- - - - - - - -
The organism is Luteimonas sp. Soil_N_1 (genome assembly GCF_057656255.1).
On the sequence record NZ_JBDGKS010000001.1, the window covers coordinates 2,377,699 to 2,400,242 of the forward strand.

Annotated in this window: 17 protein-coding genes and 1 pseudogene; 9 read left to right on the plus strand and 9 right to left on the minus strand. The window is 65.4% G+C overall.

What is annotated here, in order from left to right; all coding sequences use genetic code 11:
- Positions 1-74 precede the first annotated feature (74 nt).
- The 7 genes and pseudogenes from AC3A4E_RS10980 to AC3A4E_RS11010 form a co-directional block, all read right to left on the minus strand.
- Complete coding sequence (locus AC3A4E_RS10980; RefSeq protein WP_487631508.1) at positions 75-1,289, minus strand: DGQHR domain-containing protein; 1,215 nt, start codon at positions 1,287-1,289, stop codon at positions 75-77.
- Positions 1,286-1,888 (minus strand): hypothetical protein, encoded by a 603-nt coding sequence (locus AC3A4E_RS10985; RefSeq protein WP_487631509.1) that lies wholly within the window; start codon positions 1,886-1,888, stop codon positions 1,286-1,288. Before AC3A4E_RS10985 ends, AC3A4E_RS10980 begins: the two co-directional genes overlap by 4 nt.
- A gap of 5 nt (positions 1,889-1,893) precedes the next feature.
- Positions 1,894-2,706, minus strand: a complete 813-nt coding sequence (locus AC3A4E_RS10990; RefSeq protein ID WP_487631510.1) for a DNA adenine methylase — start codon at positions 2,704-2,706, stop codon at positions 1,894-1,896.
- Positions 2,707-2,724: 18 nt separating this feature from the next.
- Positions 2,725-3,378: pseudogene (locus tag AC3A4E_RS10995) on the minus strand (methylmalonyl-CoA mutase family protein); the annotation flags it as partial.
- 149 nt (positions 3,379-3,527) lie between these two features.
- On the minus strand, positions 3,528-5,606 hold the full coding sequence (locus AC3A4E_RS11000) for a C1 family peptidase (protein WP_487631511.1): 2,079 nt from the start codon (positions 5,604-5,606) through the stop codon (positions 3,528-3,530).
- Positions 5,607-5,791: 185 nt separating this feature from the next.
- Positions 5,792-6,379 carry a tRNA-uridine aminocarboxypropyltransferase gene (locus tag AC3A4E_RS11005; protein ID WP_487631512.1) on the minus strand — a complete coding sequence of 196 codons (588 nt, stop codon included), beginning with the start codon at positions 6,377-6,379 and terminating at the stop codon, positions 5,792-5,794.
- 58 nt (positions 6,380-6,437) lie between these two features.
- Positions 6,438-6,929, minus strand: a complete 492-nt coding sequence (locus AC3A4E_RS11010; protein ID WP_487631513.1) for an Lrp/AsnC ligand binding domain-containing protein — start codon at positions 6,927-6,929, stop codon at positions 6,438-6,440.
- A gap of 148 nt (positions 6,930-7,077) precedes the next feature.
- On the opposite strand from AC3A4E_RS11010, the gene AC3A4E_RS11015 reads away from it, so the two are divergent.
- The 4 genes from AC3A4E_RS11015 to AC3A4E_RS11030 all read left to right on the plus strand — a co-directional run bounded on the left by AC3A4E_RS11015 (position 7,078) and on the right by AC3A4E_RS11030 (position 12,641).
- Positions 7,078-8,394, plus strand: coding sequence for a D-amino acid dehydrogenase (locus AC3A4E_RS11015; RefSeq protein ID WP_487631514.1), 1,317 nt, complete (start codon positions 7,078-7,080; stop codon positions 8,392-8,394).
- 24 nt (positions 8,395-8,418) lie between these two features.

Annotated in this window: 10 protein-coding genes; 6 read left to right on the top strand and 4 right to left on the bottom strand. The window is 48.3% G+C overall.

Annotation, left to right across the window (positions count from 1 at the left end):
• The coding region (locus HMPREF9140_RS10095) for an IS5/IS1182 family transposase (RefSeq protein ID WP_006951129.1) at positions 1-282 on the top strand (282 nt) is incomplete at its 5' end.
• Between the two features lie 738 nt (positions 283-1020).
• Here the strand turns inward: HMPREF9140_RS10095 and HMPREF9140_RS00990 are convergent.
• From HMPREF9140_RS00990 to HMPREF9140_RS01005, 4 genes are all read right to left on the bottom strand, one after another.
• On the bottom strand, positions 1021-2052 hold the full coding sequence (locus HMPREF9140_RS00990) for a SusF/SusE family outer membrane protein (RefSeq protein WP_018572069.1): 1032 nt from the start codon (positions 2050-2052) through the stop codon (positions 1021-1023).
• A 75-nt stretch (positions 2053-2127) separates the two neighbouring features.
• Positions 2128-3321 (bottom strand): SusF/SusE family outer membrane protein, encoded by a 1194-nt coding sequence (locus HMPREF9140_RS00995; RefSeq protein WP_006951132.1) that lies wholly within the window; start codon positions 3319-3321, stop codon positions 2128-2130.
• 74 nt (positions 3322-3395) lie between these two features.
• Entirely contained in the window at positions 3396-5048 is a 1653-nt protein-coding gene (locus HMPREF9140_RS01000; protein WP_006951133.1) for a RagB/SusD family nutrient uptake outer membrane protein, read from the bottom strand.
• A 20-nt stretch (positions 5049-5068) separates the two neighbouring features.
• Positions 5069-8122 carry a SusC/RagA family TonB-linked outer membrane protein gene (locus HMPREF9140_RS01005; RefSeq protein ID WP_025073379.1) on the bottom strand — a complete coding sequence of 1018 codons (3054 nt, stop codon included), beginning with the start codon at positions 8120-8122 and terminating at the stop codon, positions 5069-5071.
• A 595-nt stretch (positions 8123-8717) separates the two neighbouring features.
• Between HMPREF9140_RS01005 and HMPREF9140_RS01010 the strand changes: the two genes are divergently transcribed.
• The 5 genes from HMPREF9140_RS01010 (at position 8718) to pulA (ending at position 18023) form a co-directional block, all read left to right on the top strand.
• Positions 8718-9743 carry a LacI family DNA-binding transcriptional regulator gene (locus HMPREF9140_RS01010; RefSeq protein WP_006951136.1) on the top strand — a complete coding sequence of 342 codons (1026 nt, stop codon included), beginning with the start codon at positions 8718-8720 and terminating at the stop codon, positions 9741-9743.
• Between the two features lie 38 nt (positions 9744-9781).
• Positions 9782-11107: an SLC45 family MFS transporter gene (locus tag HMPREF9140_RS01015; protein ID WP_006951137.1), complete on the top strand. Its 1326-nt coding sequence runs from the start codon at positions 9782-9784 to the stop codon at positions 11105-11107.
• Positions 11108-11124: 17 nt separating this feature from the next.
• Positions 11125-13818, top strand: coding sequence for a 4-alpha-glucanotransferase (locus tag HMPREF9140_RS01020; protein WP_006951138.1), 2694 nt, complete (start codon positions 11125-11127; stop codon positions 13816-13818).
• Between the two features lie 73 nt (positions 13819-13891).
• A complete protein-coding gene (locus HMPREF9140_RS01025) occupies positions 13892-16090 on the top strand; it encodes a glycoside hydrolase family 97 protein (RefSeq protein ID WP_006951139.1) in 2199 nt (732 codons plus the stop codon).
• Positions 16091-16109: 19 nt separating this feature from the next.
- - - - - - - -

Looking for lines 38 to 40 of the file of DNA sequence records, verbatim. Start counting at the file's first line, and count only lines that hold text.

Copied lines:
• Between HMPREF9140_RS01005 and HMPREF9140_RS01010 the strand changes: the two genes are divergently transcribed.
• The 5 genes from HMPREF9140_RS01010 (at position 8718) to pulA (ending at position 18023) form a co-directional block, all read left to right on the top strand.
• Positions 8718-9743 carry a LacI family DNA-binding transcriptional regulator gene (locus HMPREF9140_RS01010; RefSeq protein WP_006951136.1) on the top strand — a complete coding sequence of 342 codons (1026 nt, stop codon included), beginning with the start codon at positions 8718-8720 and terminating at the stop codon, positions 9741-9743.